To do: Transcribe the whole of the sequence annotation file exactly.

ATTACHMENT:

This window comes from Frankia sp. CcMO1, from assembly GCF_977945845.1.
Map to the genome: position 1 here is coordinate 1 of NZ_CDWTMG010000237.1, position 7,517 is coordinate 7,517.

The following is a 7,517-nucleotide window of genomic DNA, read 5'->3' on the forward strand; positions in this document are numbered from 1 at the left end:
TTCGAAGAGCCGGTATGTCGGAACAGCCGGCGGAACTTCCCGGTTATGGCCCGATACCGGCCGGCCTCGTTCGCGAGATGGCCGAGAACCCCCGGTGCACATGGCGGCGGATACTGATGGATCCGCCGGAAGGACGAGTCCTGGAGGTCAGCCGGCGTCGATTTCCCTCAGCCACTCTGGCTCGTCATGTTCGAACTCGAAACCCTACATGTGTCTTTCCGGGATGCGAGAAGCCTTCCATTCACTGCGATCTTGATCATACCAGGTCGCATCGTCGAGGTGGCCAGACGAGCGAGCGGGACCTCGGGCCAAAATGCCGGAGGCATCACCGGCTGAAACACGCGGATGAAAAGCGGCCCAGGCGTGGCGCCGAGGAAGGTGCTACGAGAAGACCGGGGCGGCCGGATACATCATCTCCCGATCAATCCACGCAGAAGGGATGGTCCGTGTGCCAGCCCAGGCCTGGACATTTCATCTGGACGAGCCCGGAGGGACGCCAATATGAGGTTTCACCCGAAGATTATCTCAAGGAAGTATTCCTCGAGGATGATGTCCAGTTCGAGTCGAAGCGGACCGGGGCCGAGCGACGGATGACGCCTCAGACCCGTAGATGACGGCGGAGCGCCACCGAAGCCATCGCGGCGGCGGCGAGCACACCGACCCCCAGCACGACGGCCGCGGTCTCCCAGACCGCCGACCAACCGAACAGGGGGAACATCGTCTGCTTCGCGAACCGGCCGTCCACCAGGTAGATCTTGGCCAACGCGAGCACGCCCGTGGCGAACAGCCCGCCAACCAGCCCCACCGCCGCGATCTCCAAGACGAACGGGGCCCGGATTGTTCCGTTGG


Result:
This window comes from Frankia sp. CcMO1, from assembly GCF_977945845.1.
Map to the genome: position 1 here is coordinate 1 of NZ_CDWTMG010000237.1, position 7,517 is coordinate 7,517.

The following is a 7,517-nucleotide window of genomic DNA, read 5'->3' on the forward strand; positions in this document are numbered from 1 at the left end:
TTCGAAGAGCCGGTATGTCGGAACAGCCGGCGGAACTTCCCGGTTATGGCCCGATACCGGCCGGCCTCGTTCGCGAGATGGCCGAGAACCCCCGGTGCACATGGCGGCGGATACTGATGGATCCGCCGGAAGGACGAGTCCTGGAGGTCAGCCGGCGTCGATTTCCCTCAGCCACTCTGGCTCGTCATGTTCGAACTCGAAACCCTACATGTGTCTTTCCGGGATGCGAGAAGCCTTCCATTCACTGCGATCTTGATCATACCAGGTCGCATCGTCGAGGTGGCCAGACGAGCGAGCGGGACCTCGGGCCAAAATGCCGGAGGCATCACCGGCTGAAACACGCGGATGAAAAGCGGCCCAGGCGTGGCGCCGAGGAAGGTGCTACGAGAAGACCGGGGCGGCCGGATACATCATCTCCCGATCAATCCACGCAGAAGGGATGGTCCGTGTGCCAGCCCAGGCCTGGACATTTCATCTGGACGAGCCCGGAGGGACGCCAATATGAGGTTTCACCCGAAGATTATCTCAAGGAAGTATTCCTCGAGGATGATGTCCAGTTCGAGTCGAAGCGGACCGGGGCCGAGCGACGGATGACGCCTCAGACCCGTAGATGACGGCGGAGCGCCACCGAAGCCATCGCGGCGGCGGCGAGCACACCGACCCCCAGCACGACGGCCGCGGTCTCCCAGACCGCCGACCAACCGAACAGGGGGAACATCGTCTGCTTCGCGAACCGGCCGTCCACCAGGTAGATCTTGGCCAACGCGAGCACGCCCGTGGCGAACAGCCCGCCAACCAGCCCCACCGCCGCGATCTCCAAGACGAACGGGGCCCGGATTGTTCCGTTGG